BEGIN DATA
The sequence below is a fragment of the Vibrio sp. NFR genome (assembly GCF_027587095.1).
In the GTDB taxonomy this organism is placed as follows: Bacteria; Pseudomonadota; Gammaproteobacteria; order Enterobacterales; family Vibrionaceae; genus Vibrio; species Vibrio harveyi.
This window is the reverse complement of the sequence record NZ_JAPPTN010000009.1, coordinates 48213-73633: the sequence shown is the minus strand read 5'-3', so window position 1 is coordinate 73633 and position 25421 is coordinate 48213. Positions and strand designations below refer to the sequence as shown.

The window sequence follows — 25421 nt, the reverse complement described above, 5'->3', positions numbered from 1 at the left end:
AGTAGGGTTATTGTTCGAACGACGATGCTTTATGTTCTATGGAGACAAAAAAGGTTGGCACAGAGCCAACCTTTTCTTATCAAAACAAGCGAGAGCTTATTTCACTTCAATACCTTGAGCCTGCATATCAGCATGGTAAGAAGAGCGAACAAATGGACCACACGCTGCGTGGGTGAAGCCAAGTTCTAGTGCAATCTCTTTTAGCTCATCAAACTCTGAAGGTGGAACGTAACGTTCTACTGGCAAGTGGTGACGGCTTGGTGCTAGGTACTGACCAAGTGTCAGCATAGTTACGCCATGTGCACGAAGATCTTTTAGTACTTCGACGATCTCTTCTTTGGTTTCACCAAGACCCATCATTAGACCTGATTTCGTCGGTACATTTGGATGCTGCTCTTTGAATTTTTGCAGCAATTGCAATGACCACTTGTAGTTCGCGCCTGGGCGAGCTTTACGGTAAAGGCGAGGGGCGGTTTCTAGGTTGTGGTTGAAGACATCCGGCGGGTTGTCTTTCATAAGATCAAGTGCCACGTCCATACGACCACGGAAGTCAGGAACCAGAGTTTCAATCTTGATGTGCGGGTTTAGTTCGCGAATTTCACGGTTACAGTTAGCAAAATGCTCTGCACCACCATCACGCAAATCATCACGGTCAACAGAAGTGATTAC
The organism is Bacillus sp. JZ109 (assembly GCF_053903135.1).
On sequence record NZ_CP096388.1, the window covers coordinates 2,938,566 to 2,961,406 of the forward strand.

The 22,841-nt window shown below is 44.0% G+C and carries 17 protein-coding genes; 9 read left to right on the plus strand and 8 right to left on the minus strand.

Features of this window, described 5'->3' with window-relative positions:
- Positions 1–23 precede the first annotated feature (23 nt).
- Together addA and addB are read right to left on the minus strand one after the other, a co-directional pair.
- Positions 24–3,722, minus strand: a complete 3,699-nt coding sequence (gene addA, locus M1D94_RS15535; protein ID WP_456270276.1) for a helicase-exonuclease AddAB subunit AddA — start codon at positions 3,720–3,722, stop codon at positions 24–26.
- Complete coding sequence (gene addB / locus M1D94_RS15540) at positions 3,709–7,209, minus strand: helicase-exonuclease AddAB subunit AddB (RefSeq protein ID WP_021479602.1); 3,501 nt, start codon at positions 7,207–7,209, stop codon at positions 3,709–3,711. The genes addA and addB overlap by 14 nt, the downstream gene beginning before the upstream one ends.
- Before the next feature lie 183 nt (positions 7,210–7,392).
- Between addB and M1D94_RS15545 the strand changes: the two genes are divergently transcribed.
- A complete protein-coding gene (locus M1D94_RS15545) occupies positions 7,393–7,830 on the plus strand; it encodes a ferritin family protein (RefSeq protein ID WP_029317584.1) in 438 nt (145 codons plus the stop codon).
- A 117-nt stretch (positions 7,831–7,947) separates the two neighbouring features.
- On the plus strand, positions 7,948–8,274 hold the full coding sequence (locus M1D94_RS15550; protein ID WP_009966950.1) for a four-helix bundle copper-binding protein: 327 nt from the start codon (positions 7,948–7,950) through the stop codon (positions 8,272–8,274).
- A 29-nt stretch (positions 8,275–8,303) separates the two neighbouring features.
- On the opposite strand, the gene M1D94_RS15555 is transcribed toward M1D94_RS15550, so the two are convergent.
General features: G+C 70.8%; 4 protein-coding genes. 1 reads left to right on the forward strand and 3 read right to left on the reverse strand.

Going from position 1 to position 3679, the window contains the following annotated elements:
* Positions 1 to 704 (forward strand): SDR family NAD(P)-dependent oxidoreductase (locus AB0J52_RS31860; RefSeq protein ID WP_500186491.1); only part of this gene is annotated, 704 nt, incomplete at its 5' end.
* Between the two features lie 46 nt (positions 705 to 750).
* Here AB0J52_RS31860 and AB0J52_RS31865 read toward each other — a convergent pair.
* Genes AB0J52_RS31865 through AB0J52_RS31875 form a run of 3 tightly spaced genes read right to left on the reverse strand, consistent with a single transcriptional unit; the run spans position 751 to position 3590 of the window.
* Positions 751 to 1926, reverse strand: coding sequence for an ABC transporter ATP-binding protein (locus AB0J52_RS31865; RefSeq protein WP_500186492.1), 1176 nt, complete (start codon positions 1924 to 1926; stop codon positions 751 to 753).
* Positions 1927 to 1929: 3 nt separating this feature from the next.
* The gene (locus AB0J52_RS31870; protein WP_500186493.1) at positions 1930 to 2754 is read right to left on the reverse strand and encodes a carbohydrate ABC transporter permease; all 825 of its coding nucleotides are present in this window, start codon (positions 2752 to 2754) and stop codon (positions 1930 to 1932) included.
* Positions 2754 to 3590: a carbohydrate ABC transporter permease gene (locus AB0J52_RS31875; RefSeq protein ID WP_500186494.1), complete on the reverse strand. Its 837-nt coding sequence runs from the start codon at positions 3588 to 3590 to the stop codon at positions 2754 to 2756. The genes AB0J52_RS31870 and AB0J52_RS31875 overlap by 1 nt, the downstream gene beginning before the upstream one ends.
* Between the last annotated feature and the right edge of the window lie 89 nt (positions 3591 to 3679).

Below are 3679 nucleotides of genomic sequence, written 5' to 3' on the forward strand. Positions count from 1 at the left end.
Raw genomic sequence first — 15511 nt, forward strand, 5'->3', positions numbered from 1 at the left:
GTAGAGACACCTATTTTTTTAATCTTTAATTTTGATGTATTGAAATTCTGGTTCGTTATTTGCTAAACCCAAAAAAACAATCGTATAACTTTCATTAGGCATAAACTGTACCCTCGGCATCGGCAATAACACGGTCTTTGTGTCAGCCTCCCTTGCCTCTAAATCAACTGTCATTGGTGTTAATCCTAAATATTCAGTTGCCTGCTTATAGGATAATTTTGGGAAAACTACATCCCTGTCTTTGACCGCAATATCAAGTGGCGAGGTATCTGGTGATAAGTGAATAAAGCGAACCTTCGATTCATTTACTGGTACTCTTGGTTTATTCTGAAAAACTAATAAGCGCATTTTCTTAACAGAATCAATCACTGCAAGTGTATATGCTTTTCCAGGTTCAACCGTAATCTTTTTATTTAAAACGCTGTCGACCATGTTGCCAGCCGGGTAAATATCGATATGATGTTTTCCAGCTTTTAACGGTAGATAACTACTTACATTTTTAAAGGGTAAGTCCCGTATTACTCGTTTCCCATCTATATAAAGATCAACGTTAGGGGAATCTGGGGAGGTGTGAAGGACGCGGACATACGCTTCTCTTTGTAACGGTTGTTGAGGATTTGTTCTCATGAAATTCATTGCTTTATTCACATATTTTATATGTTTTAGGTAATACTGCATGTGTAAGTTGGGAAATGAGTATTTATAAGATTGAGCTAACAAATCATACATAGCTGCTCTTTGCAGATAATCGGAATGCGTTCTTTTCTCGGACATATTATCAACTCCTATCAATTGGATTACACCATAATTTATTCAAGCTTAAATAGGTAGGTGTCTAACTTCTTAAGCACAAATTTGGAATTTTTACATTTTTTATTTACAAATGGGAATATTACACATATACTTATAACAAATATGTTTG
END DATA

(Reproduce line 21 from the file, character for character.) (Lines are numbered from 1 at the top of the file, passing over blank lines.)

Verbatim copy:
General features: G+C 70.8%; 4 protein-coding genes. 1 reads left to right on the forward strand and 3 read right to left on the reverse strand.